Bill Gates admits that Apple’s first tablet was better than his.
Gates was a guest on Charlie Rose last night where he talked about the tablet wars and Windows 8.
Rose asked Gates, “You thought about a tablet and a touch system way before Steve Jobs?”
“Way too early,” Gates responded.
“That was the problem? You were way too early?” Rose asked.
“Well, I think there was a few things done differently to get to critical mass. What you see is this phenomena where when you get a device to critical mass, you get applications written to take advantage of that, then you get advantage in the hardware so you can bring the cost down.”
Gates first demonstrated a tablet PC way back in 2000 and released a tablet OS version of Windows in 2005. Lenovo even built a tablet based on it.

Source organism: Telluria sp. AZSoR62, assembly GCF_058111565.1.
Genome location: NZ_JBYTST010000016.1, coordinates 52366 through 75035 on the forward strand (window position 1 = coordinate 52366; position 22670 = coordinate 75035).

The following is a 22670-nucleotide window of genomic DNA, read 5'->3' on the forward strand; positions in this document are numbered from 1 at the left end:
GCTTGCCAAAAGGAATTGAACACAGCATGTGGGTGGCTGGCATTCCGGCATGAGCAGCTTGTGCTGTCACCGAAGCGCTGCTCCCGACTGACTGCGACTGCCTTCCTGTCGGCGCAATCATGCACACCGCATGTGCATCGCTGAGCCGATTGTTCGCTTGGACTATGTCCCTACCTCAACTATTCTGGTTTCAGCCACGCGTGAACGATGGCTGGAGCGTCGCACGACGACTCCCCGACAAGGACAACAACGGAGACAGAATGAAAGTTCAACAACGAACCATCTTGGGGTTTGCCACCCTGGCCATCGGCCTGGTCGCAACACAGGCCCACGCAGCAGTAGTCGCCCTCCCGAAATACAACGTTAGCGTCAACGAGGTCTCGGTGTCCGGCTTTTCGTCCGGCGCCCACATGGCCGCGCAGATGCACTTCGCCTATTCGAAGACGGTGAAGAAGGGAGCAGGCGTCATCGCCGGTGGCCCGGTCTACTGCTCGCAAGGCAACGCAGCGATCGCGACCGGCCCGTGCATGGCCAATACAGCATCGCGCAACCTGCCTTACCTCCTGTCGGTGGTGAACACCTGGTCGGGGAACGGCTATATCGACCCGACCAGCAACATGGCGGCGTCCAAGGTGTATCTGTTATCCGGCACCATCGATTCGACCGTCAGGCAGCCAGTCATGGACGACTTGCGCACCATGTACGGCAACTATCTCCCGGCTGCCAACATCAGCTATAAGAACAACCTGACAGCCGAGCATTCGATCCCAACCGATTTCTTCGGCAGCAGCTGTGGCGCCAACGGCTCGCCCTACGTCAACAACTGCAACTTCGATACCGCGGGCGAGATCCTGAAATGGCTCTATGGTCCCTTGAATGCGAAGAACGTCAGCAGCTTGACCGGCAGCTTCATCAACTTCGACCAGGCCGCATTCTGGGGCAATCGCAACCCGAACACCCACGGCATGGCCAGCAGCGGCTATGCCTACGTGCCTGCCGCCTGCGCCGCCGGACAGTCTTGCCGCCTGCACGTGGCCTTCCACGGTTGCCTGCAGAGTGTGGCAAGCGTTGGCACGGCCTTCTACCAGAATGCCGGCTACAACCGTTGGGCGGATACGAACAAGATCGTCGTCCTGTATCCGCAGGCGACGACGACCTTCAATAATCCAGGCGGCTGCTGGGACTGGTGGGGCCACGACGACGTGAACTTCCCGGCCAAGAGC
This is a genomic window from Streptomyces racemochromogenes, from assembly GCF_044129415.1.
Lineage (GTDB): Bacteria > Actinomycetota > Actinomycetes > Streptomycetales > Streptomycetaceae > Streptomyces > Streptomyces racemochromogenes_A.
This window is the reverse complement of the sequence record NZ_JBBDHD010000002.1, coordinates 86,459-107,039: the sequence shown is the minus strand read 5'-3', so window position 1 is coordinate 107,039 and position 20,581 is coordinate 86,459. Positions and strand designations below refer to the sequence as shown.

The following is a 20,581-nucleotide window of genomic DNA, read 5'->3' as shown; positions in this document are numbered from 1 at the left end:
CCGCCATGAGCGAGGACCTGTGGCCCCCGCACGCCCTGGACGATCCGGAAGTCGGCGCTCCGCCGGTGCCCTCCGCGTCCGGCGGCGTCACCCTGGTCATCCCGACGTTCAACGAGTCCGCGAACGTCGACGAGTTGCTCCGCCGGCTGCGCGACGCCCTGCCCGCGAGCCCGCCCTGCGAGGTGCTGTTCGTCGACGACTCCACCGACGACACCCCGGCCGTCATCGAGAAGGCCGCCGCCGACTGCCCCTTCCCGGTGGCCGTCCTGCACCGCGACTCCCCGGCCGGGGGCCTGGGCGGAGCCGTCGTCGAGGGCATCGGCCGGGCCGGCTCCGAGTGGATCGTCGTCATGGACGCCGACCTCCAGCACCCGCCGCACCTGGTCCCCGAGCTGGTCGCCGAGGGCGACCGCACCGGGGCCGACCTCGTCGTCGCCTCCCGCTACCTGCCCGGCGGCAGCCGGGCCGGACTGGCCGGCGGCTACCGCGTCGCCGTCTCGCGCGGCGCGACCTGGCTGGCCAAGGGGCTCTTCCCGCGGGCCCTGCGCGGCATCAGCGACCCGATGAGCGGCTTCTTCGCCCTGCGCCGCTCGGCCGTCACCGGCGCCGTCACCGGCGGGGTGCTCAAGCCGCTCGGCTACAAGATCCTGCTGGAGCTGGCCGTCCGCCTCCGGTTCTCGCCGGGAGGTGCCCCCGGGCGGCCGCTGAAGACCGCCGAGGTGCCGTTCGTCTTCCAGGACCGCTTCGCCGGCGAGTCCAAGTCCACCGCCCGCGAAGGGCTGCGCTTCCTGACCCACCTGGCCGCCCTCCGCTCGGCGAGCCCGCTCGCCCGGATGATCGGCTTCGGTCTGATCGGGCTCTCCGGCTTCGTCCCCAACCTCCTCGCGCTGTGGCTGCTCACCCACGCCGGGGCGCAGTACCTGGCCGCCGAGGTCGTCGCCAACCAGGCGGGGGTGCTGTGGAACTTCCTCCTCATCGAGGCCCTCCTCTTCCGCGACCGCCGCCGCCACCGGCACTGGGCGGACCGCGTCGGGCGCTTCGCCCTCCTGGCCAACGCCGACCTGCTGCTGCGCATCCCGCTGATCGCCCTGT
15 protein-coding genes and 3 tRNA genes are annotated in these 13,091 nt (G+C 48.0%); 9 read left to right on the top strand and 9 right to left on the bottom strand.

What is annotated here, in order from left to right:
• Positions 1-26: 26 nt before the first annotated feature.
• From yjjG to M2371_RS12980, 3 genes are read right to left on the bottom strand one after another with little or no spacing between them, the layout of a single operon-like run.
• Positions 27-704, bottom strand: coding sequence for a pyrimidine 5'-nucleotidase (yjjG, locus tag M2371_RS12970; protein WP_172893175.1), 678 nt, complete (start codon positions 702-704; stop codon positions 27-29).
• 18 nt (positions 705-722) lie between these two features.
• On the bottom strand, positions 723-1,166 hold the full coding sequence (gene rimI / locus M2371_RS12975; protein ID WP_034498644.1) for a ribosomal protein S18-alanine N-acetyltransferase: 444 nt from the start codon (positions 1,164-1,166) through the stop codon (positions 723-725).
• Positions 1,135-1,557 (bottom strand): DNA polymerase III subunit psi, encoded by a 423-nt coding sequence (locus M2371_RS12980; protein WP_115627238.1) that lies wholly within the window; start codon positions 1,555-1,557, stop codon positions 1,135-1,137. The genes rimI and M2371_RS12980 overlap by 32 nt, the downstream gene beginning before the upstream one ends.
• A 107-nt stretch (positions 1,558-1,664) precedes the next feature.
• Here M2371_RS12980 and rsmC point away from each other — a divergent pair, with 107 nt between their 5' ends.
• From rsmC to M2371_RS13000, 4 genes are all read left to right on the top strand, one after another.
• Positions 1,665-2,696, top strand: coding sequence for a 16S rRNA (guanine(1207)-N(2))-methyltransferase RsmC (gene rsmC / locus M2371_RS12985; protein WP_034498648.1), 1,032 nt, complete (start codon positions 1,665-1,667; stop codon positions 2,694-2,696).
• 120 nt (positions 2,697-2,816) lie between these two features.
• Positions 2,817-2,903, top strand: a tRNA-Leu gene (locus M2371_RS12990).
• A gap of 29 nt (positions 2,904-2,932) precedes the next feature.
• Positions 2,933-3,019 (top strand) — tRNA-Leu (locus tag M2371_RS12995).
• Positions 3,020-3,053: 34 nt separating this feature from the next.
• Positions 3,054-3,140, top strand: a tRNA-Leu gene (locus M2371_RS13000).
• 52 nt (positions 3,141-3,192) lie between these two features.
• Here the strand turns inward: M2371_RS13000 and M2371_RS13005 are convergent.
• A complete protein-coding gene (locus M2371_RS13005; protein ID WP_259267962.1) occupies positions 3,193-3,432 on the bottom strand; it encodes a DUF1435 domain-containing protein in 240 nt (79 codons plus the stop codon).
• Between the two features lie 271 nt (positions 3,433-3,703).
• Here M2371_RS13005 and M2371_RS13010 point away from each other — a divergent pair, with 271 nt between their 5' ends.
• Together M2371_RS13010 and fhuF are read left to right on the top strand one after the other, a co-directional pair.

Today, Gates remembers those efforts as “almost good enough.”
He told Rose about Microsoft’s first tablets versus the iPad: “What you see is something that is almost good enough that is forgotten for all time. Then the thing that just crossed that threshold — even though it came later — goes up and is gigantic.”
Rose pressed Gates to say why Jobs was able to make the iPad so successful when Microsoft’s first tablets flopped.
“He did some things better than I did. His timing in terms of when it came out, the engineering work, just the package that was put together. The tablets we had done before, weren’t as thin, they weren’t as attractive as what came along,” Gates was forced to admit.
But he thinks that’s about to change with Windows 8 and Microsoft’s Surface tablets.
“Now Microsoft has something that may change the rules again,” he declares.